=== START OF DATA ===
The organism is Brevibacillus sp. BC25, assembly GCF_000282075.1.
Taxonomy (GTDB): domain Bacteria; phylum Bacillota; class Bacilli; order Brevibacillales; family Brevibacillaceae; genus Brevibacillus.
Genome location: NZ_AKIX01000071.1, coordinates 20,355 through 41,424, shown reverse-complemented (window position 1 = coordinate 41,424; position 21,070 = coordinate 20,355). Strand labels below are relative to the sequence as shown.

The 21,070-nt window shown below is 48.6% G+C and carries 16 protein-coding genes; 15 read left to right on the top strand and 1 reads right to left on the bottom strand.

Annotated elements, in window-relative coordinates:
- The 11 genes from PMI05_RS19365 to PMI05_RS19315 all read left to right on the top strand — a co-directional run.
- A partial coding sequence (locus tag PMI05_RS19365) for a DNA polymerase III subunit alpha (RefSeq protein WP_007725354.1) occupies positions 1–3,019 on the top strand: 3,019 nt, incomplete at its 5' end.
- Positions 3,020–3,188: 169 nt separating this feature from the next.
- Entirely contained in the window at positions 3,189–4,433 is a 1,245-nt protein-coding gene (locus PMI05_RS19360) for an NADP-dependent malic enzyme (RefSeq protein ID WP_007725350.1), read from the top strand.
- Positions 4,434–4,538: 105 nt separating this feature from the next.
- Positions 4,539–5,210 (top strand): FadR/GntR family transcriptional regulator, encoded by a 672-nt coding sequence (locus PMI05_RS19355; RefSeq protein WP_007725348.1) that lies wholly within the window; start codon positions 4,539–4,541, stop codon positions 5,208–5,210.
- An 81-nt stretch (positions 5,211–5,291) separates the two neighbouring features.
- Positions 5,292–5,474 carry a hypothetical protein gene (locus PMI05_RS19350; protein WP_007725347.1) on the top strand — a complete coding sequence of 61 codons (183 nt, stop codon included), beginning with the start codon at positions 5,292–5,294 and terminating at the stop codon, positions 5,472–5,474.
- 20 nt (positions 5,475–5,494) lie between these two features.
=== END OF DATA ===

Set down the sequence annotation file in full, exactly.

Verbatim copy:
The organism is Brevibacillus sp. BC25, assembly GCF_000282075.1.
Taxonomy (GTDB): domain Bacteria; phylum Bacillota; class Bacilli; order Brevibacillales; family Brevibacillaceae; genus Brevibacillus.
Genome location: NZ_AKIX01000071.1, coordinates 20,355 through 41,424, shown reverse-complemented (window position 1 = coordinate 41,424; position 21,070 = coordinate 20,355). Strand labels below are relative to the sequence as shown.

The 21,070-nt window shown below is 48.6% G+C and carries 16 protein-coding genes; 15 read left to right on the top strand and 1 reads right to left on the bottom strand.

Annotated elements, in window-relative coordinates:
- The 11 genes from PMI05_RS19365 to PMI05_RS19315 all read left to right on the top strand — a co-directional run.
- A partial coding sequence (locus tag PMI05_RS19365) for a DNA polymerase III subunit alpha (RefSeq protein WP_007725354.1) occupies positions 1–3,019 on the top strand: 3,019 nt, incomplete at its 5' end.
- Positions 3,020–3,188: 169 nt separating this feature from the next.
- Entirely contained in the window at positions 3,189–4,433 is a 1,245-nt protein-coding gene (locus PMI05_RS19360) for an NADP-dependent malic enzyme (RefSeq protein ID WP_007725350.1), read from the top strand.
- Positions 4,434–4,538: 105 nt separating this feature from the next.
- Positions 4,539–5,210 (top strand): FadR/GntR family transcriptional regulator, encoded by a 672-nt coding sequence (locus PMI05_RS19355; RefSeq protein WP_007725348.1) that lies wholly within the window; start codon positions 4,539–4,541, stop codon positions 5,208–5,210.
- An 81-nt stretch (positions 5,211–5,291) separates the two neighbouring features.
- Positions 5,292–5,474 carry a hypothetical protein gene (locus PMI05_RS19350; protein WP_007725347.1) on the top strand — a complete coding sequence of 61 codons (183 nt, stop codon included), beginning with the start codon at positions 5,292–5,294 and terminating at the stop codon, positions 5,472–5,474.
- 20 nt (positions 5,475–5,494) lie between these two features.